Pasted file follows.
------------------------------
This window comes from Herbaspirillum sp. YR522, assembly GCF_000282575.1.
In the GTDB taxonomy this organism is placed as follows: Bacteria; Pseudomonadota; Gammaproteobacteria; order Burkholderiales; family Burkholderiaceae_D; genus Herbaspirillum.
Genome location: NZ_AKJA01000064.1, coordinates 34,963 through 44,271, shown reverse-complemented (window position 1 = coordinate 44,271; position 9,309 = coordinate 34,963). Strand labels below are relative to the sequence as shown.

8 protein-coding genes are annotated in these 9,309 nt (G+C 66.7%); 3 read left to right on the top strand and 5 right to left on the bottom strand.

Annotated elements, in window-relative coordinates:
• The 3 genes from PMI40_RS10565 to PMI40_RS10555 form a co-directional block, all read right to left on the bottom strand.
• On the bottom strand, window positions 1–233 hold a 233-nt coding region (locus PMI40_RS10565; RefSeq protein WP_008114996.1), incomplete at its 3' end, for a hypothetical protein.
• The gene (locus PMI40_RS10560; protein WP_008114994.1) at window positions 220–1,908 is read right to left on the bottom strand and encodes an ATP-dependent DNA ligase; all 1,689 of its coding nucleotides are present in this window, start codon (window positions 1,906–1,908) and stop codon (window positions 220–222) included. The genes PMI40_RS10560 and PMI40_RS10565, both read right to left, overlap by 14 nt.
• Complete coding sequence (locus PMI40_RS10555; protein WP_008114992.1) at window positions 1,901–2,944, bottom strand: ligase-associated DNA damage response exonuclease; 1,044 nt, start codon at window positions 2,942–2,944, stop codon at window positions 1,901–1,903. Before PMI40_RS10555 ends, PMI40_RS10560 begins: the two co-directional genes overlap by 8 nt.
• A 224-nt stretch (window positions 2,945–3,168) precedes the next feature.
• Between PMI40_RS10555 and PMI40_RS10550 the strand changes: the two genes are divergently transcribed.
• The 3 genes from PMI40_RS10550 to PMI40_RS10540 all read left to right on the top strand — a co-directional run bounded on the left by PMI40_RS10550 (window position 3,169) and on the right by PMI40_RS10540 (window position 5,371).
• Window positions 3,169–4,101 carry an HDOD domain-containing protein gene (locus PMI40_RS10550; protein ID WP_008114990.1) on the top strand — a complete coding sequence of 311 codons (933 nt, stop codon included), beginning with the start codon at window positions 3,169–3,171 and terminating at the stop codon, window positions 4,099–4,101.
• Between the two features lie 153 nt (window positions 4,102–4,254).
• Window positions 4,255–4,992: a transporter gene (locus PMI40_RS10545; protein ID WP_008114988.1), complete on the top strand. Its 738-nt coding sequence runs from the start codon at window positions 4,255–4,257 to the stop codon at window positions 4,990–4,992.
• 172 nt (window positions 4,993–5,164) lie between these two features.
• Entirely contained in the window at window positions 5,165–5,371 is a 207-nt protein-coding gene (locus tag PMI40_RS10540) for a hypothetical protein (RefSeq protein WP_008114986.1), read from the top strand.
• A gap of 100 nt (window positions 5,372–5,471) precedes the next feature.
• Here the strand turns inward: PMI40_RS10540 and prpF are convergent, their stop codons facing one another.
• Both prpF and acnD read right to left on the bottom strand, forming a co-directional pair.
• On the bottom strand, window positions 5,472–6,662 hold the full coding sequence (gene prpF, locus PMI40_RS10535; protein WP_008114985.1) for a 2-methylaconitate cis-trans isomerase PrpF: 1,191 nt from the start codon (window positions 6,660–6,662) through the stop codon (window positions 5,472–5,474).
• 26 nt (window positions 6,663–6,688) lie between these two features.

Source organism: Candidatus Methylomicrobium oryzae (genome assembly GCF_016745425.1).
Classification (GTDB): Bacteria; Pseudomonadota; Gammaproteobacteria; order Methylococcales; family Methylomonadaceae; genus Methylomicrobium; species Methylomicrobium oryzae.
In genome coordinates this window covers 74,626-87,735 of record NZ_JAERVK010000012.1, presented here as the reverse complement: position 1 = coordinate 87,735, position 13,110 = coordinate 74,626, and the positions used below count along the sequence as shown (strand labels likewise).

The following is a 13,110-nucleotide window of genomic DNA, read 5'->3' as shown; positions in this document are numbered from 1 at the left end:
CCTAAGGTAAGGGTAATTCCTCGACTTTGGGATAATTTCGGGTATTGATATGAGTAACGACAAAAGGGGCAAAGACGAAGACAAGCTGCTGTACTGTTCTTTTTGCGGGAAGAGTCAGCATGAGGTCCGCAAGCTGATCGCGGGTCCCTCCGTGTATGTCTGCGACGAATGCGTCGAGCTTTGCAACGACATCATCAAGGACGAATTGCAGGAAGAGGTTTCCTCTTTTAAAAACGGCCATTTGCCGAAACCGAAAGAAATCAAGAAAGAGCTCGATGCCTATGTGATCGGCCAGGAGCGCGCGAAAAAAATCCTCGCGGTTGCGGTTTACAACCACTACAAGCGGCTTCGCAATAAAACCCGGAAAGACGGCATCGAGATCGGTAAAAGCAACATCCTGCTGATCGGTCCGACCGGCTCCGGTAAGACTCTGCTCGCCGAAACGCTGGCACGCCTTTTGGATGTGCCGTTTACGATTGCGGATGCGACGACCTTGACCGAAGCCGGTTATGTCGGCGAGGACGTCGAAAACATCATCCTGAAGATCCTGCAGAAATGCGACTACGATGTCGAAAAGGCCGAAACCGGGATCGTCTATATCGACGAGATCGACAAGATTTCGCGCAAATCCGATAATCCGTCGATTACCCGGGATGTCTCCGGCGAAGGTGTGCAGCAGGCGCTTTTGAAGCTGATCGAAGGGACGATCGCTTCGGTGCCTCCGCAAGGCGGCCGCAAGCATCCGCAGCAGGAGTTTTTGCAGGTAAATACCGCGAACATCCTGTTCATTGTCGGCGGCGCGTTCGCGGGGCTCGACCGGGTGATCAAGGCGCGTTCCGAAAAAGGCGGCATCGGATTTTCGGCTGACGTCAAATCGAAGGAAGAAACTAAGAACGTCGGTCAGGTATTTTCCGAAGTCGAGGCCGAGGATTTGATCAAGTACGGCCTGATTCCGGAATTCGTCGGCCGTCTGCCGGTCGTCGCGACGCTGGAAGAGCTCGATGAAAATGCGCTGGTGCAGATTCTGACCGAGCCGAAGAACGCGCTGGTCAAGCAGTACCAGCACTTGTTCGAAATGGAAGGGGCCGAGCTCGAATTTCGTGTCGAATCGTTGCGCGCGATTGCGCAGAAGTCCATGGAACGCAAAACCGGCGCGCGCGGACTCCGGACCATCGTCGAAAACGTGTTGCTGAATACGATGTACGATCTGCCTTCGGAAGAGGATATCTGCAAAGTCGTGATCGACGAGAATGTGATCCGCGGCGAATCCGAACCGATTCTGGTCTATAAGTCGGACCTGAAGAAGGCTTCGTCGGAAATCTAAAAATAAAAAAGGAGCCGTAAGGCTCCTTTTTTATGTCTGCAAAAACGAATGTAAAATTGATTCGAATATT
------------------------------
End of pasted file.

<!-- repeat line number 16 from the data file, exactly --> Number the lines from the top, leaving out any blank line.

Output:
• 172 nt (window positions 4,993–5,164) lie between these two features.